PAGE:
UTCC: SMEs can handle minimum wage hike

UTCC: SMEs can handle minimum wage hike

Firms increasing IT use to minimise impact

Thai small and medium-sized enterprises (SMEs) are expected to survive the negative impact of the daily minimum wage hike, as many have shifted to rely more on information technology, robots and online shopping, according to the latest survey by the University of the Thai Chamber of Commerce (UTCC).

Thanavath Phonvichai, vice-president for research at the UTCC, said higher consumer spending based on higher wages, the government-sponsored welfare scheme, active investment projects both from the government and private sector, growing exports and tourism are expected to boost SME sales this year.

However, SMEs will inevitably be affected by higher costs from the wage increase, he said.

"Most Thai SMEs insist they can manage to stay afloat and some may even be profitable despite the minimum wage increase," said Mr Thanavath. "More importantly, many have adjusted their way of doing business by investing more in IT systems, bringing in robots and automated systems to replace humans, and introducing online or e-commerce systems for product distribution."

The UTCC study predicted the minimum wage hike of 5-22 baht per day will increase circulation in the economy by about 30 billion baht and raise economic growth by 0.1-0.2%.

The higher wage is expected to lift spending for 6 million workers, reinforcing GDP growth of 4.2-4.5% this year.

The tripartite national wage committee agreed on Jan 17 to increase the minimum daily wage nationwide from April 1 by 5-22 baht, depending on the province.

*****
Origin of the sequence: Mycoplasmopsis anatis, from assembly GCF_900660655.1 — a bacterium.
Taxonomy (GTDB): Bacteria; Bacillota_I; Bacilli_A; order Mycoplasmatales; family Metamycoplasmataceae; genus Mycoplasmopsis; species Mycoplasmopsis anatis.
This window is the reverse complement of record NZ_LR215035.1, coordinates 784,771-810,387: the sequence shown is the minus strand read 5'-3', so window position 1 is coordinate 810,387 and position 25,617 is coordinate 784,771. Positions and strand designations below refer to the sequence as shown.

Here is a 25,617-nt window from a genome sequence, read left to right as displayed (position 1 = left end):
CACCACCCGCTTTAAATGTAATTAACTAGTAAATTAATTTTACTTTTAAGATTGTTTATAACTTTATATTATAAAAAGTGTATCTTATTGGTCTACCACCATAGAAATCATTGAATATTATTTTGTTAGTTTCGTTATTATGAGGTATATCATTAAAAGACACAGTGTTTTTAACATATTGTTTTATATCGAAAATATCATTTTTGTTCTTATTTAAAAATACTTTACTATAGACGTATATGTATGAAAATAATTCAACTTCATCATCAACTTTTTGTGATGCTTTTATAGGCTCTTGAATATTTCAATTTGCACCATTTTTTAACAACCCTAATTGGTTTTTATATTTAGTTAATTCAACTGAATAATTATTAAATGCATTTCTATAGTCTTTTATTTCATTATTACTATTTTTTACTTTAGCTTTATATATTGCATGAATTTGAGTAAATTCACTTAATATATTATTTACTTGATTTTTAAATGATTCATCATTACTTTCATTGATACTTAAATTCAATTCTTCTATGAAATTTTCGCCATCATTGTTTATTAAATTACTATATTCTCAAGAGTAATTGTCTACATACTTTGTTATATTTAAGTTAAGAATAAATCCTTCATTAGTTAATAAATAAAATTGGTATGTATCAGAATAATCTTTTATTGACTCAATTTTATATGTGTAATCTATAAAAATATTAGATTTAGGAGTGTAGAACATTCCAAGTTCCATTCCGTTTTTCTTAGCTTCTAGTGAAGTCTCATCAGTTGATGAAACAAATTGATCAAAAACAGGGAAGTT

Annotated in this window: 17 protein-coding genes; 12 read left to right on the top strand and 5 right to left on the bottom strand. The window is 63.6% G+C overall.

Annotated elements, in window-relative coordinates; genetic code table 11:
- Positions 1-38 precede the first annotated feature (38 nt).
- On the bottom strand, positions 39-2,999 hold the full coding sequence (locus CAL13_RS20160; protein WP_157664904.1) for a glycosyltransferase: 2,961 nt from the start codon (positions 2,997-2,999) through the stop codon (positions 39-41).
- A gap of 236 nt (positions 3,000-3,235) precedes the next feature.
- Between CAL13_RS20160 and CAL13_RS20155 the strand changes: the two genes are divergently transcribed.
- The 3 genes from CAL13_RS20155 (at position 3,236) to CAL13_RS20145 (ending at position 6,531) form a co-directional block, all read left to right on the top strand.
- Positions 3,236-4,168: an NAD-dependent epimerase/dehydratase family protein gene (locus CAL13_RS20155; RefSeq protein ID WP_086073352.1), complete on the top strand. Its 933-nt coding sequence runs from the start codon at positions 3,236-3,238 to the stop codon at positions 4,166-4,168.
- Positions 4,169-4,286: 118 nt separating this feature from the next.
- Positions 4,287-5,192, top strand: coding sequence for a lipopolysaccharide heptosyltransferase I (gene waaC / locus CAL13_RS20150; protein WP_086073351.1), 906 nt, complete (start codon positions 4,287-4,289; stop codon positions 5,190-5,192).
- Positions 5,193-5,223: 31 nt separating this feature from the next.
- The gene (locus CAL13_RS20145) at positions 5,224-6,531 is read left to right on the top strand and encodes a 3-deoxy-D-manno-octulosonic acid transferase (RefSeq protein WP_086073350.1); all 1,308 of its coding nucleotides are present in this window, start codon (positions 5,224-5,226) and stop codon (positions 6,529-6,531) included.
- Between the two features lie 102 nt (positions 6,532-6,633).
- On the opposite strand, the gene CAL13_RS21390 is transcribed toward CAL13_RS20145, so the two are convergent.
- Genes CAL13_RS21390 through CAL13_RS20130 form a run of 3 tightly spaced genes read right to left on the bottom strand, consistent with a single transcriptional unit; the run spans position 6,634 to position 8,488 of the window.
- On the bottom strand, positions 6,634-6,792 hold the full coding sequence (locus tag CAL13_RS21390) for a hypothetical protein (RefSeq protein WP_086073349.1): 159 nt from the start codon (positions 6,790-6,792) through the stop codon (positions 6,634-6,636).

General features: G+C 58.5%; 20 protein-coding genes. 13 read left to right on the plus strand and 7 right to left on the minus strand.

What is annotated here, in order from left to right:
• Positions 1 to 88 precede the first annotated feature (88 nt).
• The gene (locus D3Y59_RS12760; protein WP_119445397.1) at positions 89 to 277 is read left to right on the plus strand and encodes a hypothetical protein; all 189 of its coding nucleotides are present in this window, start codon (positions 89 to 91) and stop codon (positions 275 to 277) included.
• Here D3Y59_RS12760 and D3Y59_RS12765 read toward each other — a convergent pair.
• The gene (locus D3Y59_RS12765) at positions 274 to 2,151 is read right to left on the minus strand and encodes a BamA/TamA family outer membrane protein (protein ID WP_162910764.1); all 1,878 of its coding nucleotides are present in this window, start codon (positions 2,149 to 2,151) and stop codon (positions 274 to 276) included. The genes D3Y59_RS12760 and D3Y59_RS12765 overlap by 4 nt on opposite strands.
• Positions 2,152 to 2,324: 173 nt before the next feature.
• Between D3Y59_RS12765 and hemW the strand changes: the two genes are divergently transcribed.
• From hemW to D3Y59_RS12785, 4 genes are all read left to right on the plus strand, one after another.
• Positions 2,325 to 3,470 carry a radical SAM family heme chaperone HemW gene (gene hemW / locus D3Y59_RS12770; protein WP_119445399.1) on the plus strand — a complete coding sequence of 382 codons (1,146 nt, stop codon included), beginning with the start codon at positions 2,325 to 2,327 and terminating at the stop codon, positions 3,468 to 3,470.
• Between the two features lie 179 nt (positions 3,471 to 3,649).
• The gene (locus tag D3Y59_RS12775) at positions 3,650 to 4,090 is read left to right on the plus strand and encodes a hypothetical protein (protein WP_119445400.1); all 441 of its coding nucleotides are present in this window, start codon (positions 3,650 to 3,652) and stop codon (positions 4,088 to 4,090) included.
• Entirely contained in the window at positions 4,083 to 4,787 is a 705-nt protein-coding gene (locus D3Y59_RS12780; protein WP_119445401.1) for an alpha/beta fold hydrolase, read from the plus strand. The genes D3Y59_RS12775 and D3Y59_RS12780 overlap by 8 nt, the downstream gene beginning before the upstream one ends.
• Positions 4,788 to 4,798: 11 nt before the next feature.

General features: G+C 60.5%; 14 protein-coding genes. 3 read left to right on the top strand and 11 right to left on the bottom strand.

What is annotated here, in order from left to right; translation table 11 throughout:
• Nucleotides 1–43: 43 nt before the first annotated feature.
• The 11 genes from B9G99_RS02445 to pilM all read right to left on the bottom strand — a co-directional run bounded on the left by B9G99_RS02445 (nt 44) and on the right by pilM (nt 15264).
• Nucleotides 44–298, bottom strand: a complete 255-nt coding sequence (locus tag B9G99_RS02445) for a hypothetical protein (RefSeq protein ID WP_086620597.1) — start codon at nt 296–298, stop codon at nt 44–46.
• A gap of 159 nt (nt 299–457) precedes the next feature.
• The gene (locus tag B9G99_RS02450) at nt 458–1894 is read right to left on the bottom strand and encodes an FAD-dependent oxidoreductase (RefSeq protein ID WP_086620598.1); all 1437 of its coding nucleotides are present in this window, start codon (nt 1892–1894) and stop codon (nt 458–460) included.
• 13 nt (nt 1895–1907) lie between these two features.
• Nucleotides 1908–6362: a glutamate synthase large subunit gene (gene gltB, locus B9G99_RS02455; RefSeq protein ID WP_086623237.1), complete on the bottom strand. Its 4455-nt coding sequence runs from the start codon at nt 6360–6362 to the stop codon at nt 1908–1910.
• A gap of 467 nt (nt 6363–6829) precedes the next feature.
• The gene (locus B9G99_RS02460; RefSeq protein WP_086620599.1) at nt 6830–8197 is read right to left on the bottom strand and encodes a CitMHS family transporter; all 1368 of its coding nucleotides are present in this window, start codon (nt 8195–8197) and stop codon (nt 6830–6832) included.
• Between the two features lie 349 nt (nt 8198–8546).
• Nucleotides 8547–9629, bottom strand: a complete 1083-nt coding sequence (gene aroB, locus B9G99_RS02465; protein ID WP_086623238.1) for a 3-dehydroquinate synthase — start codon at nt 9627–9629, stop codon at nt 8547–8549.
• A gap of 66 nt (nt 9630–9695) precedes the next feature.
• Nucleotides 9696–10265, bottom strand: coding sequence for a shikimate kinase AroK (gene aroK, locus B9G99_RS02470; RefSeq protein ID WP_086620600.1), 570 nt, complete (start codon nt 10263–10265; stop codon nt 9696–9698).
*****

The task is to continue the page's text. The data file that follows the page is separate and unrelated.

Phuket, Chon Buri and Rayong will get the highest rate of 330 baht a day.

The government has insisted the new wage hikes are appropriate for the economic conditions.

Nonetheless, a group of business leaders recently asked the government to review the daily minimum wage hikes approved by the tripartite national wage committee, saying they will hit SMEs, farms and the service sector especially hard.

The group also called on the government to decide wage hikes based on the discretion of each provincial wage committee.

In a related development, the UTCC yesterday reported the SME Competitiveness Index stayed at 47.9 points in the fourth quarter of 2017, up 0.2% from the previous quarter.

Thai SMEs during the period were found to improve raw material stocks and debt-to-equity ratios as well as liquidity and sales.

"We believe SMEs will improve this year although the improvement needs time," said Sauwanee Thairungroj, UTCC president.

Thailand has about 3 million SMEs that employ 11 million people.

SMEs account for 99.7% of businesses, with some 2.74 million found nationwide.

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